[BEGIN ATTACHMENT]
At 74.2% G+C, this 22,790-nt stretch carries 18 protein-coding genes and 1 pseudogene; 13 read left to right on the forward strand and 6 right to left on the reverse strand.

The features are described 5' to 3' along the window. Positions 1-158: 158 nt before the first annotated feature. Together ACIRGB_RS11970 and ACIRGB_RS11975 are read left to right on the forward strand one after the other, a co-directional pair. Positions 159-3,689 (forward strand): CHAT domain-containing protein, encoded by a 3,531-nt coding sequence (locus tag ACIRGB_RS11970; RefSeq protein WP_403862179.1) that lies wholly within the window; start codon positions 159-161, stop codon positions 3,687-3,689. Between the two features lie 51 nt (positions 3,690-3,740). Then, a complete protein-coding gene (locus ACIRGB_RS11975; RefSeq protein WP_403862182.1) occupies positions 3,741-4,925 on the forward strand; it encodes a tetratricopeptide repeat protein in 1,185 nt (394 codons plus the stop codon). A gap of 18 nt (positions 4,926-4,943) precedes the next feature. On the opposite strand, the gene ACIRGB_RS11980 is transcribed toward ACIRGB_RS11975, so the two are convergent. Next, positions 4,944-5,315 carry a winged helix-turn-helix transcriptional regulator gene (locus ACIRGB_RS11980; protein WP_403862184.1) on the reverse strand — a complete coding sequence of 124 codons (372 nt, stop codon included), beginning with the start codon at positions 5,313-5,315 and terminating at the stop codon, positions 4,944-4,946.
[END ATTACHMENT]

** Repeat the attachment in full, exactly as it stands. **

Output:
At 74.2% G+C, this 22,790-nt stretch carries 18 protein-coding genes and 1 pseudogene; 13 read left to right on the forward strand and 6 right to left on the reverse strand.

The features are described 5' to 3' along the window. Positions 1-158: 158 nt before the first annotated feature. Together ACIRGB_RS11970 and ACIRGB_RS11975 are read left to right on the forward strand one after the other, a co-directional pair. Positions 159-3,689 (forward strand): CHAT domain-containing protein, encoded by a 3,531-nt coding sequence (locus tag ACIRGB_RS11970; RefSeq protein WP_403862179.1) that lies wholly within the window; start codon positions 159-161, stop codon positions 3,687-3,689. Between the two features lie 51 nt (positions 3,690-3,740). Then, a complete protein-coding gene (locus ACIRGB_RS11975; RefSeq protein WP_403862182.1) occupies positions 3,741-4,925 on the forward strand; it encodes a tetratricopeptide repeat protein in 1,185 nt (394 codons plus the stop codon). A gap of 18 nt (positions 4,926-4,943) precedes the next feature. On the opposite strand, the gene ACIRGB_RS11980 is transcribed toward ACIRGB_RS11975, so the two are convergent. Next, positions 4,944-5,315 carry a winged helix-turn-helix transcriptional regulator gene (locus ACIRGB_RS11980; protein WP_403862184.1) on the reverse strand — a complete coding sequence of 124 codons (372 nt, stop codon included), beginning with the start codon at positions 5,313-5,315 and terminating at the stop codon, positions 4,944-4,946.